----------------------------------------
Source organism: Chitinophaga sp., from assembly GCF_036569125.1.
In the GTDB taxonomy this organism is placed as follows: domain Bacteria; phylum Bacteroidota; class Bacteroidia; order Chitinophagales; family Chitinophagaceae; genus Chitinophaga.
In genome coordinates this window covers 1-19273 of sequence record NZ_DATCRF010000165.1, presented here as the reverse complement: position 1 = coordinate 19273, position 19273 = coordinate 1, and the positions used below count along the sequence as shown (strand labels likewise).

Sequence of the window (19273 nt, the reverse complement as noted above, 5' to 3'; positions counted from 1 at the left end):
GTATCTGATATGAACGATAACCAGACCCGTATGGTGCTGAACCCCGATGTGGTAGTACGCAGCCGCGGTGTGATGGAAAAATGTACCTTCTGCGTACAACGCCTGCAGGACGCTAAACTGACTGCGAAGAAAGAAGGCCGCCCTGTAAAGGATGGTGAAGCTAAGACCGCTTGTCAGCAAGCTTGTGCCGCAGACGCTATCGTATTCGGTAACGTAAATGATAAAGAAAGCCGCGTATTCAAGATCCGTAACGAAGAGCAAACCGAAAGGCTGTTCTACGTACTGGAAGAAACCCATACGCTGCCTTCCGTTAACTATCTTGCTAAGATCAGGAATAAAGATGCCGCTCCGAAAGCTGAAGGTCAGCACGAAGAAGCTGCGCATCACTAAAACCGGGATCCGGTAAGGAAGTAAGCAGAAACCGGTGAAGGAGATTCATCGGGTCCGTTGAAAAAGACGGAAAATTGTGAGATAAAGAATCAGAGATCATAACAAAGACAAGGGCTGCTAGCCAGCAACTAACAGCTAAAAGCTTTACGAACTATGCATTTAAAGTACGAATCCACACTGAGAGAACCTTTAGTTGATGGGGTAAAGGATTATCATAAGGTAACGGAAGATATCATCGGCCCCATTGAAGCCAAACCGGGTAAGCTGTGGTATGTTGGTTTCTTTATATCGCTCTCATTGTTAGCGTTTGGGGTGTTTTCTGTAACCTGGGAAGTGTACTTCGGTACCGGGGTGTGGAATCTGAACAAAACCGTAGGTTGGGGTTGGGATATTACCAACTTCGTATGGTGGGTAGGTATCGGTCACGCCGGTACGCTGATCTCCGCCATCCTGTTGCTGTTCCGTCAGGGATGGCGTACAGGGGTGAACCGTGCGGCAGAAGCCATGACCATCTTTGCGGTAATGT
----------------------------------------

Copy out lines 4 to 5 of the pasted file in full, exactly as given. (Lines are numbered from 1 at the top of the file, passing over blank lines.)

Sequence of the window (19273 nt, the reverse complement as noted above, 5' to 3'; positions counted from 1 at the left end):
GTATCTGATATGAACGATAACCAGACCCGTATGGTGCTGAACCCCGATGTGGTAGTACGCAGCCGCGGTGTGATGGAAAAATGTACCTTCTGCGTACAACGCCTGCAGGACGCTAAACTGACTGCGAAGAAAGAAGGCCGCCCTGTAAAGGATGGTGAAGCTAAGACCGCTTGTCAGCAAGCTTGTGCCGCAGACGCTATCGTATTCGGTAACGTAAATGATAAAGAAAGCCGCGTATTCAAGATCCGTAACGAAGAGCAAACCGAAAGGCTGTTCTACGTACTGGAAGAAACCCATACGCTGCCTTCCGTTAACTATCTTGCTAAGATCAGGAATAAAGATGCCGCTCCGAAAGCTGAAGGTCAGCACGAAGAAGCTGCGCATCACTAAAACCGGGATCCGGTAAGGAAGTAAGCAGAAACCGGTGAAGGAGATTCATCGGGTCCGTTGAAAAAGACGGAAAATTGTGAGATAAAGAATCAGAGATCATAACAAAGACAAGGGCTGCTAGCCAGCAACTAACAGCTAAAAGCTTTACGAACTATGCATTTAAAGTACGAATCCACACTGAGAGAACCTTTAGTTGATGGGGTAAAGGATTATCATAAGGTAACGGAAGATATCATCGGCCCCATTGAAGCCAAACCGGGTAAGCTGTGGTATGTTGGTTTCTTTATATCGCTCTCATTGTTAGCGTTTGGGGTGTTTTCTGTAACCTGGGAAGTGTACTTCGGTACCGGGGTGTGGAATCTGAACAAAACCGTAGGTTGGGGTTGGGATATTACCAACTTCGTATGGTGGGTAGGTATCGGTCACGCCGGTACGCTGATCTCCGCCATCCTGTTGCTGTTCCGTCAGGGATGGCGTACAGGGGTGAACCGTGCGGCAGAAGCCATGACCATCTTTGCGGTAATGT